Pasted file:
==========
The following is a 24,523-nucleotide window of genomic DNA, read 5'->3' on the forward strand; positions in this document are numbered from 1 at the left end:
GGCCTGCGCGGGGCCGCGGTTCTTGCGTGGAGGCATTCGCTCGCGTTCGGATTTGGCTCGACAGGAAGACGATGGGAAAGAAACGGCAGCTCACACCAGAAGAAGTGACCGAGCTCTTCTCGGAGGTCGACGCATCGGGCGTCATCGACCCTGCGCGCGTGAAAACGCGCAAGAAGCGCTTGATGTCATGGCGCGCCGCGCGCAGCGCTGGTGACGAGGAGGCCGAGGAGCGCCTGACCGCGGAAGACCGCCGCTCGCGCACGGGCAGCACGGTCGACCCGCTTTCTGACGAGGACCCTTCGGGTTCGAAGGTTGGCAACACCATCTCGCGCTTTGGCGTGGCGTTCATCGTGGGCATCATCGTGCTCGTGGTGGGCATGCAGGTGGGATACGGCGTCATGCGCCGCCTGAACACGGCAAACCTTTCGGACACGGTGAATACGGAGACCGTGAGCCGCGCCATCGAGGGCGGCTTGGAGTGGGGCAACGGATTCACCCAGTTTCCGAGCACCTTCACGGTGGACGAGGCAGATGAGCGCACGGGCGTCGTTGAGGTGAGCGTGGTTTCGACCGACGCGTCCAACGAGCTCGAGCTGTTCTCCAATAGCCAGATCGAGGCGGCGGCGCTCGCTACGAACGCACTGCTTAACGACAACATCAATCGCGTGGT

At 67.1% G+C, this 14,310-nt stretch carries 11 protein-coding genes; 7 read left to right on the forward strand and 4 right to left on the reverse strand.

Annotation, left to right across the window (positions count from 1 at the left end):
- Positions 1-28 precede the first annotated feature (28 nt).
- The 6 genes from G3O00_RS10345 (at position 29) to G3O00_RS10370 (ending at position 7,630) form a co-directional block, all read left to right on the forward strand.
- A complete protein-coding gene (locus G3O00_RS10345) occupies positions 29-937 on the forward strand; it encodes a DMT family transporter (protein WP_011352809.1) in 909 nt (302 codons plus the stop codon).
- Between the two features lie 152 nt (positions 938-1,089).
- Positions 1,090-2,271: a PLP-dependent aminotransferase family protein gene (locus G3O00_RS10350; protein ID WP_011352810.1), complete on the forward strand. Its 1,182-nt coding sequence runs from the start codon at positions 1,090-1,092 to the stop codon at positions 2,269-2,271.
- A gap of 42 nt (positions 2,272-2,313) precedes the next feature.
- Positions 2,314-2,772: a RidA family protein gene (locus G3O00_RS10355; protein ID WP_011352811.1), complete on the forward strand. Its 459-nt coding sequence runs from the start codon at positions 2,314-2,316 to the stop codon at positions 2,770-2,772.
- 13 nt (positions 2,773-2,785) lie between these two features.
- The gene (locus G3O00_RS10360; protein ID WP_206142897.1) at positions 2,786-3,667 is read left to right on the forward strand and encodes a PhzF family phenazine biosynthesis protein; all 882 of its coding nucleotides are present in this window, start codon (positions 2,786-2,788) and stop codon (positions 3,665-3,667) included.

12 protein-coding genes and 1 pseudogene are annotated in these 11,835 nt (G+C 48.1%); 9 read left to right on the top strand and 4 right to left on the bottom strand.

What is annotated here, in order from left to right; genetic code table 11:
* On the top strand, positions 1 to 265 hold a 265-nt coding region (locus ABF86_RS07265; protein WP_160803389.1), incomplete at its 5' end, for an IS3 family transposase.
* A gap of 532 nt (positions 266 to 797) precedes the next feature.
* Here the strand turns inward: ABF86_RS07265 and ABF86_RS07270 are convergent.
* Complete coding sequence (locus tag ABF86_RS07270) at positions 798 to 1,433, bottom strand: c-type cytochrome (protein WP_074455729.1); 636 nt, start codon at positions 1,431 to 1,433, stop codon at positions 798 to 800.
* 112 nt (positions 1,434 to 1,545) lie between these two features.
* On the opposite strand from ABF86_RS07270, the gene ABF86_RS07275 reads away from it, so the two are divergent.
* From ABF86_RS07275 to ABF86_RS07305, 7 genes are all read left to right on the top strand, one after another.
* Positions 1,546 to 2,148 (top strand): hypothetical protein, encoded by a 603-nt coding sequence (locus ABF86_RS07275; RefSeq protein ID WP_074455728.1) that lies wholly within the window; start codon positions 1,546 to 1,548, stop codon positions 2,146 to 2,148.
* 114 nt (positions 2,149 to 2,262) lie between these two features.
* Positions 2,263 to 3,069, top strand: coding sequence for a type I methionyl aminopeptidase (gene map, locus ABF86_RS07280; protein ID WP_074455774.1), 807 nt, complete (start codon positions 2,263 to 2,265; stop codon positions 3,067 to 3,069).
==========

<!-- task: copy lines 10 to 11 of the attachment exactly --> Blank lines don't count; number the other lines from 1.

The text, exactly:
- A gap of 42 nt (positions 2,272-2,313) precedes the next feature.
- Positions 2,314-2,772: a RidA family protein gene (locus G3O00_RS10355; protein ID WP_011352811.1), complete on the forward strand. Its 459-nt coding sequence runs from the start codon at positions 2,314-2,316 to the stop codon at positions 2,770-2,772.